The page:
Kaleigh Kupstis ’15 (ED), ’16 MA spent the fall semester of her master’s year in England as part of the Neag School’s Study Abroad Teaching Internship Program. In England, she taught students at Rooks Heath, a multicultural school in London with about 1,000 students ages 11 to 18. Kupstis is a graduate of the Neag School’s Integrated Bachelor’s/Master’s program; she now serves as a teacher at Lincoln Middle School in Meriden, Conn.
Hometown: Southington, Conn.
Concentration: Secondary education
You did your student teaching previously at Bulkeley High School in Hartford. How has what you’ve experienced with students in London differed from that setting? “I feel like in London, ‘diversity’ is a whole new term. You have students coming in from Syria, Romania, Turkey, and you have a whole range of languages that you have to address. It’s differentiation at its finest.”
What is one major takeaway from your experience in London that you will bring with you in your career? “Never take a student’s actions at face value. There’s always a bigger story there. There’s always something more that’s going on. So really getting to know students is absolutely crucial. … That has been my biggest takeaway: how important it is to get to know your students.”
“That has been my biggest takeaway: how important it is to get to know your students.” Kaleigh Kupstis ’15 (ED), ’16 MA
What differences have you seen between how classrooms in the States are led versus in the U.K.? “I think a strength from the U.S. is the student-centric perspective. As teachers … we feel as though [students] will learn more when they are around people that they trust and care about. I think here [in the U.K.], it’s a bit more content-based and a bit more authority-driven. They kind of hammer home discipline here.”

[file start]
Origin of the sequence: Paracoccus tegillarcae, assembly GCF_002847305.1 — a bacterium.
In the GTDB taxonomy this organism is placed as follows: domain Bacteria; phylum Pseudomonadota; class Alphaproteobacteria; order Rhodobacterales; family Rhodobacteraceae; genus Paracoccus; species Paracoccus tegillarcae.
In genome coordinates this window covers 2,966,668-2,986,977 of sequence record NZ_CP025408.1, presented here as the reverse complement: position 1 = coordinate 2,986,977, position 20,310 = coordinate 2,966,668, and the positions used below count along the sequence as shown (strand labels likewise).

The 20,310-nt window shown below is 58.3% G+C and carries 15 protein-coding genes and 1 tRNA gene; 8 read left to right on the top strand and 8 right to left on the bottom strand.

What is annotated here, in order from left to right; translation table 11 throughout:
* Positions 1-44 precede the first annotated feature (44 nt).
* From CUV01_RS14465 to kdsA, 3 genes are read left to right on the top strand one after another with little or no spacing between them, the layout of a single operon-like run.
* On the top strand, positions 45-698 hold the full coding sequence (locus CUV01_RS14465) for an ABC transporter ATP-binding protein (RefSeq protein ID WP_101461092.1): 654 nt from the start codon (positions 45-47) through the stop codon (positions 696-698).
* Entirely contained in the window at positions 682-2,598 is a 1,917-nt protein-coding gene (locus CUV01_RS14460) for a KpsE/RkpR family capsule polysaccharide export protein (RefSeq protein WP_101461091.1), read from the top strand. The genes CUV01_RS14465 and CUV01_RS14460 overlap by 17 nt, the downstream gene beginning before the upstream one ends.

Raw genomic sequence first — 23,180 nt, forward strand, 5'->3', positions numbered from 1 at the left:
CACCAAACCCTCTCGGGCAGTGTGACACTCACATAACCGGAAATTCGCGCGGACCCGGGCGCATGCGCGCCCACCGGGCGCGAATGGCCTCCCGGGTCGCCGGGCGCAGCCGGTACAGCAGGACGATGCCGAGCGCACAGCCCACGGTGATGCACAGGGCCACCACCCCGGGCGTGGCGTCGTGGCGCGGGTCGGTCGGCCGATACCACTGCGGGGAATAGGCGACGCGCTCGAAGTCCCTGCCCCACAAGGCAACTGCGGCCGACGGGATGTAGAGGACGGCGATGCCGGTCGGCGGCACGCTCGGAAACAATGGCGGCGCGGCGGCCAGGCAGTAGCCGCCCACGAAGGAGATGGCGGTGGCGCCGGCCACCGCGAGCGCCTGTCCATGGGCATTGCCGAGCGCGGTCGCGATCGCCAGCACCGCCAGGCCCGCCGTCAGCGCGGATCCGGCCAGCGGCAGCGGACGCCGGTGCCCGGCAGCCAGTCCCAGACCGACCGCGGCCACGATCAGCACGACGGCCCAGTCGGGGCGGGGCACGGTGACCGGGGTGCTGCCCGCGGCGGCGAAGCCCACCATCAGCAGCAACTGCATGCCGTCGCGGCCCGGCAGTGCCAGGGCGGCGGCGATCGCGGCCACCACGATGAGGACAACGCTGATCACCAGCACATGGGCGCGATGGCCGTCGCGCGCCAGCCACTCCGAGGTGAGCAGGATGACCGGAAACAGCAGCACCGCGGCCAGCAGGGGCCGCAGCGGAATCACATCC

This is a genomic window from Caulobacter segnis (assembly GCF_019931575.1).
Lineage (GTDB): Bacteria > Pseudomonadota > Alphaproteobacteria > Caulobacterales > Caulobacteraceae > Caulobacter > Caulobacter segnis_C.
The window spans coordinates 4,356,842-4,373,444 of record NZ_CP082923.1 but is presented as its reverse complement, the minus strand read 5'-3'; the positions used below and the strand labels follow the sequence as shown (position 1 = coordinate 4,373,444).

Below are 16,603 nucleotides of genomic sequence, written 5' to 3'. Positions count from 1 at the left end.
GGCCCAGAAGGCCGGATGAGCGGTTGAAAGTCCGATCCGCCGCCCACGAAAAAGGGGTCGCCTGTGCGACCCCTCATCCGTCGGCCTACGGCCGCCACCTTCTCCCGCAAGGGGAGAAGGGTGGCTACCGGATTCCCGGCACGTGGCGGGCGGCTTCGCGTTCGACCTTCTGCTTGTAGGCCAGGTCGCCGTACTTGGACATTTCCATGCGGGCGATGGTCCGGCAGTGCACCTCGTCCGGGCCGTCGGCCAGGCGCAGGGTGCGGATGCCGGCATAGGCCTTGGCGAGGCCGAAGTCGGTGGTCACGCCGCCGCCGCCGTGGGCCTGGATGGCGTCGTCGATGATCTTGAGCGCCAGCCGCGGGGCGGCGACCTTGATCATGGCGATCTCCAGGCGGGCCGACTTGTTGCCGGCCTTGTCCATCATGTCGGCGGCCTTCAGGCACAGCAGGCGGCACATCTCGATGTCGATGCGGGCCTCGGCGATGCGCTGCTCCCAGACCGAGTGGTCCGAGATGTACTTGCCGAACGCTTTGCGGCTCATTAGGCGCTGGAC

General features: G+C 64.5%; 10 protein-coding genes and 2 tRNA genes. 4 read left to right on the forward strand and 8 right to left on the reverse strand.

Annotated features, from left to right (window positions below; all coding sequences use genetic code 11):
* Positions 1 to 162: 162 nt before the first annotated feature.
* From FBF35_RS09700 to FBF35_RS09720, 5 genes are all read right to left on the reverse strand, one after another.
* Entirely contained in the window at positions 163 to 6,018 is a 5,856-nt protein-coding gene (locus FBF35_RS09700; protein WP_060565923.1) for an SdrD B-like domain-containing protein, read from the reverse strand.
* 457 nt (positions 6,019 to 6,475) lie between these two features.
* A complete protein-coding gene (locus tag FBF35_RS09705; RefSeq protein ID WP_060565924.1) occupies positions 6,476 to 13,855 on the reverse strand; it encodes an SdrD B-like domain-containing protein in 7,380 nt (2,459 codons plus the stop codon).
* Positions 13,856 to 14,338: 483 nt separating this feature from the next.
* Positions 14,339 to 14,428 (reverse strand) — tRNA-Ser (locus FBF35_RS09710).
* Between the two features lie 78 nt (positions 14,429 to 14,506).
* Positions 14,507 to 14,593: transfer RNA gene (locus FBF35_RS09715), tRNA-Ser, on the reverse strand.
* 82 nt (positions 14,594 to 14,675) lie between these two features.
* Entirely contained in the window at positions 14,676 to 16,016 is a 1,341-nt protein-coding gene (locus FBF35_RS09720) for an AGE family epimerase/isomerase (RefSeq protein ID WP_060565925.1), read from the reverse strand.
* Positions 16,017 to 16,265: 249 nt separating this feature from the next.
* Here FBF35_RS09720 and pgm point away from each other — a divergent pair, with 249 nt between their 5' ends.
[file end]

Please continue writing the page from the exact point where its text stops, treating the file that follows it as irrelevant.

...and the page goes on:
Has this experience fine-tuned how you think about what works best for you in the classroom? “I think every single one of us has said, in a joking way, but also with a tone of seriousness, that we’re going to be more strict when we get [back to teaching in U.S. classrooms], because structure is a good thing. I feel like I was definitely the fun, bubbly English teacher, and I let things slide. I think now we have more tactics on how to deal with discipline when we go [back to classrooms in the U.S.].”
How has your coursework here in London helped you understand the U.K.’s approach to education? “Chrisitine [Barry] took a reflective approach [as the London instructor for our coursework in cultural competence]. We had a journal we wrote every single week; her responses are tailored to you. She talks a lot about the mental process you go through when you leave your own culture and are looking at things not as ‘Here’s what we do in the U.S. [versus what] they do here,’ or ‘What’s better?’ … It’s more like: ‘They do it this way. It’s different; it’s neither better or worse.’ When I saw teachers being very authoritarian, I was thinking to myself, ‘How are they going to achieve relationships with the students?’ But that’s not the end goal.”
Looking back, is there anything you would have changed about your experience in London? “Right off the bat, I would have dropped my whole ‘I want to work in an English classroom.’ I would have instead said, ‘Put me in an [English for Speakers of Other Languages] classroom’ — where they teach kids coming in how to read emails and how to send letters — more of a functional skills class, because they have those types of classes here. … I think by the end of October, I did start going to those other classes. And then kids got used to seeing me, and I found relationships with them, so that was great.”